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Parishes as Centres of Service
Parishes Learning From Each Other in Service to the Community

For I was hungry and you gave Me something to eat,
I was thirsty and you gave Me something to drink,
I was a stranger and you took Me in.
Matthew 25:35
 

More than 100 adults and children gathered at Our Lady of the Assumption Parish in Cheltenham on Saturday, 27 August for the “Reimagining Parish Services Expo”. Leaders from more than 15 parishes in the South Eastern corridor and social service agencies exhibited a diverse range of services. Further Expos in the north, east and west of Melbourne are envisaged. 

Some of the service agencies included MacKillop Family Services, St Vincent de Paul Society, Wellsprings For Women Inc, Welcome the Asylum Seeker Parish Support Program, CatholicCare, Pregnancy Assistance Frankston, Cardijn Community and Young Christian Workers. 

Fr John Petrulis, parish priest of 10 years at St Kilda/ Elwood parish, which includes the Sacred Heart Mission outreach commenced the speaker program. He encouraged those gathered to resist the urge to be ‘inward looking’, but rather, to go out.

‘The very meaning of the word Church means to be called out of, to be broken open to the reality of what’s around you,’ he said. ‘We can get so caught up in ourselves personally and as a community. We become very inward focused. There is a call to be broken open, to be brought out into the world around us. It’s a personal call and a communal call.

‘I think we’re always poorer if we’re just living in isolation from one another as parishes. We make each other rich by the wisdom and gift of our shared mission. We’re called to be the Church in the world—the grief and anxieties, the hopes and joys of God’s people are ours, especially those in most need.’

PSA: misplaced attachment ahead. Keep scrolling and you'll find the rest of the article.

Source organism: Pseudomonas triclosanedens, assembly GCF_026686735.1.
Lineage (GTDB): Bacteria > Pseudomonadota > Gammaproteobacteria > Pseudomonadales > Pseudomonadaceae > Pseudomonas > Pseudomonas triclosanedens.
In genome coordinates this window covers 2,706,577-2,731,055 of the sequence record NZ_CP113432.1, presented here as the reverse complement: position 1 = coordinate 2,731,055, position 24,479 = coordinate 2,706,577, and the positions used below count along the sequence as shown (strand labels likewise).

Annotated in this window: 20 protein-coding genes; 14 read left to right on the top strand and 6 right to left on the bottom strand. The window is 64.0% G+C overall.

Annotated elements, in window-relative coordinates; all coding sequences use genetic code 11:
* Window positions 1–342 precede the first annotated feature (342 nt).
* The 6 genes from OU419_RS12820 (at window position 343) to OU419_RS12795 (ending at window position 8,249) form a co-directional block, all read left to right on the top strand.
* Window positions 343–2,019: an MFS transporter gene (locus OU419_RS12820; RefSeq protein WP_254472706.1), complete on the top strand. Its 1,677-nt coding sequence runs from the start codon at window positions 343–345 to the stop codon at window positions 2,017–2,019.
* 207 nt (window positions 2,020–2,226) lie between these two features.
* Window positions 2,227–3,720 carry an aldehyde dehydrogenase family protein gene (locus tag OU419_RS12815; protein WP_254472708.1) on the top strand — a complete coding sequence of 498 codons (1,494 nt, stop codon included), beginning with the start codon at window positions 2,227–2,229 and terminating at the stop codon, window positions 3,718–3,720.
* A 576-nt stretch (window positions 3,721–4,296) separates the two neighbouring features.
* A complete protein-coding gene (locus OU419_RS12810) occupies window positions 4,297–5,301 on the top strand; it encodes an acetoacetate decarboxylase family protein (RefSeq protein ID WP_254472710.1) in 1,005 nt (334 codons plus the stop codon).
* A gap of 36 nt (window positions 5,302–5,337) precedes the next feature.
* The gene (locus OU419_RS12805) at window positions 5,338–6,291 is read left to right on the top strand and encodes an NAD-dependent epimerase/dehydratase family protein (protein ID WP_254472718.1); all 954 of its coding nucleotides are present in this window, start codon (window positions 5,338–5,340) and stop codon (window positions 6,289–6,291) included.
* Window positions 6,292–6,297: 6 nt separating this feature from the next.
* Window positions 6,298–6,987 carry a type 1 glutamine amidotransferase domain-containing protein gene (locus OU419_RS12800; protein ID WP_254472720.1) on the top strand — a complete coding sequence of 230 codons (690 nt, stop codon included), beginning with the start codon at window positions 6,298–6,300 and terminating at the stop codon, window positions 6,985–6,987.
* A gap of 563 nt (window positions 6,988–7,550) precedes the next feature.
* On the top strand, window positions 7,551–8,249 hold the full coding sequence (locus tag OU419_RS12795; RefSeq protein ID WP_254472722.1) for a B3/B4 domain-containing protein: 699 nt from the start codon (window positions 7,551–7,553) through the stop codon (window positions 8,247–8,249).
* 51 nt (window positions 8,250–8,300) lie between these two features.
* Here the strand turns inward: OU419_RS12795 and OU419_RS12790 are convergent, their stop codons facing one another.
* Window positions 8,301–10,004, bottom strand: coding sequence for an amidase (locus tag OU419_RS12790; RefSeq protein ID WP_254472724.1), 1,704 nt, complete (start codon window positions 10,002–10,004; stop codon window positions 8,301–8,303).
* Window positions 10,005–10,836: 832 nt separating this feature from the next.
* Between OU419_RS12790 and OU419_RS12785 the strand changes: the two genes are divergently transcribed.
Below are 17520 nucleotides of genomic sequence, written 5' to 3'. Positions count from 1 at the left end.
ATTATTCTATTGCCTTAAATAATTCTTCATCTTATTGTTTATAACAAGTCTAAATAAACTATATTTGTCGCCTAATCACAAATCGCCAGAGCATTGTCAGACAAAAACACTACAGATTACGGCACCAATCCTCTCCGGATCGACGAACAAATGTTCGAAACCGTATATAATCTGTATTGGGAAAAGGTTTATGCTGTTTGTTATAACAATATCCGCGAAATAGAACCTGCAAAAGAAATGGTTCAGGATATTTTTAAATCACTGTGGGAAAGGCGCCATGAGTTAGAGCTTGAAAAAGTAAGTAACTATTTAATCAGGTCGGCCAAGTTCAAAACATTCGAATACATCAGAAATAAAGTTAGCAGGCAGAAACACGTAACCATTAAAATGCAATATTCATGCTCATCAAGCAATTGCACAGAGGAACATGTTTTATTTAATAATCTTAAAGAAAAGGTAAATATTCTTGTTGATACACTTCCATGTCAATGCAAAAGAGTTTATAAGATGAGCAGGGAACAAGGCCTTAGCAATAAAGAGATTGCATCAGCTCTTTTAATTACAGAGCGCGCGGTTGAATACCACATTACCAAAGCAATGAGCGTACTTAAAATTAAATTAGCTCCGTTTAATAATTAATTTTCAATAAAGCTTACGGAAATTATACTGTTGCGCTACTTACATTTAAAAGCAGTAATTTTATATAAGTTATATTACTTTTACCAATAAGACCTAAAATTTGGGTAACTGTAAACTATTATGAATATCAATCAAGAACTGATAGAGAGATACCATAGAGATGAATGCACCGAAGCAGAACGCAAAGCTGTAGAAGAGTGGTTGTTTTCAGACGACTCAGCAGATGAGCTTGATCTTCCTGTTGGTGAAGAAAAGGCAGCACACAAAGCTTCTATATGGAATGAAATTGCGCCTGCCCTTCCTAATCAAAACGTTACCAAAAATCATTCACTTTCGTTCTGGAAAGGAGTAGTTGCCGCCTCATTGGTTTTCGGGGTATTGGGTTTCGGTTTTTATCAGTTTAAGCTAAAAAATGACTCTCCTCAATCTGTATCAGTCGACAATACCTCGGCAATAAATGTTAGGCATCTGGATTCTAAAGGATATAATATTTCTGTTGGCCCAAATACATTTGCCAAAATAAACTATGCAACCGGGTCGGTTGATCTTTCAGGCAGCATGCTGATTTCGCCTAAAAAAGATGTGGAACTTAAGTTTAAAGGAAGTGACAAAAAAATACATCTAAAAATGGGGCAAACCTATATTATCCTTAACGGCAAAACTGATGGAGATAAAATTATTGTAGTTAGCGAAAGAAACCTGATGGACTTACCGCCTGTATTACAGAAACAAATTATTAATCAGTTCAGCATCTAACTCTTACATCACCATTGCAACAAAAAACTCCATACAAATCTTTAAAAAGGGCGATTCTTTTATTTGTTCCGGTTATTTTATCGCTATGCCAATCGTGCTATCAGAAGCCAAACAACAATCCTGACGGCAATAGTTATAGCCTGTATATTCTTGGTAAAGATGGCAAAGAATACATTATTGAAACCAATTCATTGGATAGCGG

Using the example of Fr Ernie Smith, who started Sacred Heart Mission in 1982, Fr John encouraged parishioners to take the time to notice what’s going on in their local communities. ‘Fr Ernie and the early workers began by walking the streets and listening, and noticing things. They started to notice the reality of people’s lives and to respond as they could at that time.

‘In the same way, we can begin to notice and begin to be curious. Ask questions about your local area. The real language of God’s heart comes from the real life of people around us. There’s a call to face the culture we live in, that we suffer very much by the power of individualism to imprison us in our service. We’re always persons and a person is always connected to others. There’s no such thing as individual service. We’re people serving together.’
 
Fr John encouraged everyone to start small. ‘Fr Ernie’s outreach began bit by bit,’ he said. ‘It wasn’t one big dramatic effort. It was a way to begin that enabled a whole gathering of people’s hearts.’

Echoing his sentiments, Chris Smyth from St MacCartan’s parish in Mornington shared how the efforts of 12 people had made a huge impact on the lives of people in East Timor.

‘We started small—we’re doing most of the labour and now we’re on our 34th shipping container, it’s 20-foot long and valued at $8,500 each time.’ Part of the money has been raised by the local parish community saving five-cent, ten-cent and sometimes fifty-cent pieces. The parish itself has also committed a line in its annual budget towards its overseas work.